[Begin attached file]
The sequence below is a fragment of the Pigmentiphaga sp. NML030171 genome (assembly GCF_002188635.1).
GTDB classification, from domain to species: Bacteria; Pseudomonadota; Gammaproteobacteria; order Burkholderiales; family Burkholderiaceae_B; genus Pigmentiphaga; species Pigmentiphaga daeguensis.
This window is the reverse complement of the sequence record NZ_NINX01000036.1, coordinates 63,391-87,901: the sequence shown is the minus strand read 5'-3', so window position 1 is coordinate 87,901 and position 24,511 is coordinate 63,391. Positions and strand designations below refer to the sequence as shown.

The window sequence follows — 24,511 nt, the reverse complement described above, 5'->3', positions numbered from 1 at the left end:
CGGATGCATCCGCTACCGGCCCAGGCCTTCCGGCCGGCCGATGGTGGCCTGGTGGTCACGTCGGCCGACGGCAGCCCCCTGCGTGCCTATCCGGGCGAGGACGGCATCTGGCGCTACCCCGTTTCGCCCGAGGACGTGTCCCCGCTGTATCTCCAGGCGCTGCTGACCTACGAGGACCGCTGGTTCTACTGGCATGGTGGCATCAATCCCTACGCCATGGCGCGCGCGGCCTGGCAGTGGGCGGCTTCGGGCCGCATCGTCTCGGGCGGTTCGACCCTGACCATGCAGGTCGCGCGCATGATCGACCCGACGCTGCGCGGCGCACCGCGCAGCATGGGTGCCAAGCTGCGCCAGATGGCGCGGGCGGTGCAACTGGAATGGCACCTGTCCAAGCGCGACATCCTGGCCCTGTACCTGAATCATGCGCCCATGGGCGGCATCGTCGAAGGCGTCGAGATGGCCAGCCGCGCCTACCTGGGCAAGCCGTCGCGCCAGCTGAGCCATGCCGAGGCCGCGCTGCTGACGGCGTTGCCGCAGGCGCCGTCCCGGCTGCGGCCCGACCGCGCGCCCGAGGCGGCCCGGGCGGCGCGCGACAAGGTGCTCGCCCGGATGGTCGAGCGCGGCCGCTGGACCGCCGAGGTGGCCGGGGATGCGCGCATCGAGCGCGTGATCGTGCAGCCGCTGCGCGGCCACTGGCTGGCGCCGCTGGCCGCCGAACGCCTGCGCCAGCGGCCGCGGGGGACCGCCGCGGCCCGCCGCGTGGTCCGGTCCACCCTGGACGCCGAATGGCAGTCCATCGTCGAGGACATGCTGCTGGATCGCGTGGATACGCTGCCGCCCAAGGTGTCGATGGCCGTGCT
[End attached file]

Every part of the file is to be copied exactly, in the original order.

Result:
The sequence below is a fragment of the Pigmentiphaga sp. NML030171 genome (assembly GCF_002188635.1).
GTDB classification, from domain to species: Bacteria; Pseudomonadota; Gammaproteobacteria; order Burkholderiales; family Burkholderiaceae_B; genus Pigmentiphaga; species Pigmentiphaga daeguensis.
This window is the reverse complement of the sequence record NZ_NINX01000036.1, coordinates 63,391-87,901: the sequence shown is the minus strand read 5'-3', so window position 1 is coordinate 87,901 and position 24,511 is coordinate 63,391. Positions and strand designations below refer to the sequence as shown.

The window sequence follows — 24,511 nt, the reverse complement described above, 5'->3', positions numbered from 1 at the left end:
CGGATGCATCCGCTACCGGCCCAGGCCTTCCGGCCGGCCGATGGTGGCCTGGTGGTCACGTCGGCCGACGGCAGCCCCCTGCGTGCCTATCCGGGCGAGGACGGCATCTGGCGCTACCCCGTTTCGCCCGAGGACGTGTCCCCGCTGTATCTCCAGGCGCTGCTGACCTACGAGGACCGCTGGTTCTACTGGCATGGTGGCATCAATCCCTACGCCATGGCGCGCGCGGCCTGGCAGTGGGCGGCTTCGGGCCGCATCGTCTCGGGCGGTTCGACCCTGACCATGCAGGTCGCGCGCATGATCGACCCGACGCTGCGCGGCGCACCGCGCAGCATGGGTGCCAAGCTGCGCCAGATGGCGCGGGCGGTGCAACTGGAATGGCACCTGTCCAAGCGCGACATCCTGGCCCTGTACCTGAATCATGCGCCCATGGGCGGCATCGTCGAAGGCGTCGAGATGGCCAGCCGCGCCTACCTGGGCAAGCCGTCGCGCCAGCTGAGCCATGCCGAGGCCGCGCTGCTGACGGCGTTGCCGCAGGCGCCGTCCCGGCTGCGGCCCGACCGCGCGCCCGAGGCGGCCCGGGCGGCGCGCGACAAGGTGCTCGCCCGGATGGTCGAGCGCGGCCGCTGGACCGCCGAGGTGGCCGGGGATGCGCGCATCGAGCGCGTGATCGTGCAGCCGCTGCGCGGCCACTGGCTGGCGCCGCTGGCCGCCGAACGCCTGCGCCAGCGGCCGCGGGGGACCGCCGCGGCCCGCCGCGTGGTCCGGTCCACCCTGGACGCCGAATGGCAGTCCATCGTCGAGGACATGCTGCTGGATCGCGTGGATACGCTGCCGCCCAAGGTGTCGATGGCCGTGCT